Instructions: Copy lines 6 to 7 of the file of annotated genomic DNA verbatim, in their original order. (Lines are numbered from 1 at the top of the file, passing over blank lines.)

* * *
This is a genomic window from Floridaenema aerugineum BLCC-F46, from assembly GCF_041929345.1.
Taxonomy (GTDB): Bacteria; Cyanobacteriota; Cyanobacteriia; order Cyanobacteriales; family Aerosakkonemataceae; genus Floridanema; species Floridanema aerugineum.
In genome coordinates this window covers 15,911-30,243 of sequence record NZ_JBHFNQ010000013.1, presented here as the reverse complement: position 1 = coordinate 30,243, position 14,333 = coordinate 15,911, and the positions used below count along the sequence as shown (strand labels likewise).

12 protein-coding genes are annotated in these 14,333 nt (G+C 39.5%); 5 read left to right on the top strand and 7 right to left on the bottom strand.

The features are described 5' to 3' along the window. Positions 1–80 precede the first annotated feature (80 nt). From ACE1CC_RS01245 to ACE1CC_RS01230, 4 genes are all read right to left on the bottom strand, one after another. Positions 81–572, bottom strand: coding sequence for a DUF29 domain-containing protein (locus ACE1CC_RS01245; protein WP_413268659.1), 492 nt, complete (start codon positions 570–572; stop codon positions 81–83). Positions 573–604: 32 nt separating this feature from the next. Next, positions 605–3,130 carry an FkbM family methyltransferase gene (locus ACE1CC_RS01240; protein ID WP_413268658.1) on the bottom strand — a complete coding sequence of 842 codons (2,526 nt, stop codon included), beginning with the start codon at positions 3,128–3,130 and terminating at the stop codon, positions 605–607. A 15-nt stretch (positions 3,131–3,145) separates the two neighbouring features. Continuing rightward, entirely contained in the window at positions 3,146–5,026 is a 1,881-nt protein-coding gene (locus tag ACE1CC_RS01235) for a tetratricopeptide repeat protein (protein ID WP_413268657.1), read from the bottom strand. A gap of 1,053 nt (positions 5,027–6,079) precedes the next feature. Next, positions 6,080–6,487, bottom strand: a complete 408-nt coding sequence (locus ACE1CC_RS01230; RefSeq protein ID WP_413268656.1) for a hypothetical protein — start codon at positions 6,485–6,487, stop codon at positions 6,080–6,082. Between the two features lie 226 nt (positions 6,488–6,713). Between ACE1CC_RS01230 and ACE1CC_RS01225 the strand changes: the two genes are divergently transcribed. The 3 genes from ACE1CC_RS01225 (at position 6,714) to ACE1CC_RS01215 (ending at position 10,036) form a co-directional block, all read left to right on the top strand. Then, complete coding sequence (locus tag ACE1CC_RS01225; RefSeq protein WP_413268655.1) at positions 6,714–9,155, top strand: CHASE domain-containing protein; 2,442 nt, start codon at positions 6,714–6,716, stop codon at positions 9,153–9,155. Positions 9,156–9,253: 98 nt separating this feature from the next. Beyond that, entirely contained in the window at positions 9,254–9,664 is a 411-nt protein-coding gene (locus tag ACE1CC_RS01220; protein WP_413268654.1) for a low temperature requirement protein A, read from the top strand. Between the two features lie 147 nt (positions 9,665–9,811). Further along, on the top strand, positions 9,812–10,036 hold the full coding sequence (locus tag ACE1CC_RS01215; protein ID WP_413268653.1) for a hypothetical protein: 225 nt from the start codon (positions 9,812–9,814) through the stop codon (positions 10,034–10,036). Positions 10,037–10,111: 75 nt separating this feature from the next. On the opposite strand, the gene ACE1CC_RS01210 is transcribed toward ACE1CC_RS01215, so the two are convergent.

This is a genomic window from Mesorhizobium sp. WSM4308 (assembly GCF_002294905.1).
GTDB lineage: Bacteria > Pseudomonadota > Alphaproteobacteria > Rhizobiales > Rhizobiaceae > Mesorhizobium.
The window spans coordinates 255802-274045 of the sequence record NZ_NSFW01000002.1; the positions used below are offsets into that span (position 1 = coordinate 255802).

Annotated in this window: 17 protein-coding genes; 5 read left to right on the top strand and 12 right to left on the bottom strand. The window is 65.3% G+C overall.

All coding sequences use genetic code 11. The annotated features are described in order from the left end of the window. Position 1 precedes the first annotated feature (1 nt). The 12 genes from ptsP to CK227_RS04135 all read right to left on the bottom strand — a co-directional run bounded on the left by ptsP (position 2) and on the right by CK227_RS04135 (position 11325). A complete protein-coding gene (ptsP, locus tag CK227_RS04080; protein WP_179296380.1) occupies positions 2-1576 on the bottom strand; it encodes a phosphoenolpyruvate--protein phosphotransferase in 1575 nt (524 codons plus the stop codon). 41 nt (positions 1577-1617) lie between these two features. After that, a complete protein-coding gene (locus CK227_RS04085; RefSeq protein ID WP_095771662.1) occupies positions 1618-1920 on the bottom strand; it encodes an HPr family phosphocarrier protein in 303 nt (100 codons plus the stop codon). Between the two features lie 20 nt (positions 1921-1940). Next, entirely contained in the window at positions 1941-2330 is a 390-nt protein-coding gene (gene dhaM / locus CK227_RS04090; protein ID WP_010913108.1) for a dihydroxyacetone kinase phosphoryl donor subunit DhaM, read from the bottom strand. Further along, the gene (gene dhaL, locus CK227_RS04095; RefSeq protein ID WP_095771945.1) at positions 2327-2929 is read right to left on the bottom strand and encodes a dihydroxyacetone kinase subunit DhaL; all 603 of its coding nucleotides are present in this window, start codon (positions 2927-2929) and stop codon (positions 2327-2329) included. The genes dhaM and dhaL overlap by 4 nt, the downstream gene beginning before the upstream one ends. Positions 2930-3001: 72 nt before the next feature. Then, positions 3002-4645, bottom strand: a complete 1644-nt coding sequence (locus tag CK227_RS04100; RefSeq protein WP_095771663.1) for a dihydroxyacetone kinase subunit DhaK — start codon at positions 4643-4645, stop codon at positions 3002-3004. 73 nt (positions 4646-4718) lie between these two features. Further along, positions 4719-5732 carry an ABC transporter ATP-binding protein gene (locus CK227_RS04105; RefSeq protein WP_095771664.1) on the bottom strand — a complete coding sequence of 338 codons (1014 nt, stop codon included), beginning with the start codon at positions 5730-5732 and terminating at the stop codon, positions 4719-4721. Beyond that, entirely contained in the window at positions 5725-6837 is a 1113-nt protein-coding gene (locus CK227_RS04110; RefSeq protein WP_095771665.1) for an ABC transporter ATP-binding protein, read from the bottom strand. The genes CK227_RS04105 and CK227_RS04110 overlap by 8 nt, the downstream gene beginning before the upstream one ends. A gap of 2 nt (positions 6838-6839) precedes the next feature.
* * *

This is a genomic window from Mesorhizobium sp. WSM4308 (assembly GCF_002294905.1).
GTDB lineage: Bacteria > Pseudomonadota > Alphaproteobacteria > Rhizobiales > Rhizobiaceae > Mesorhizobium.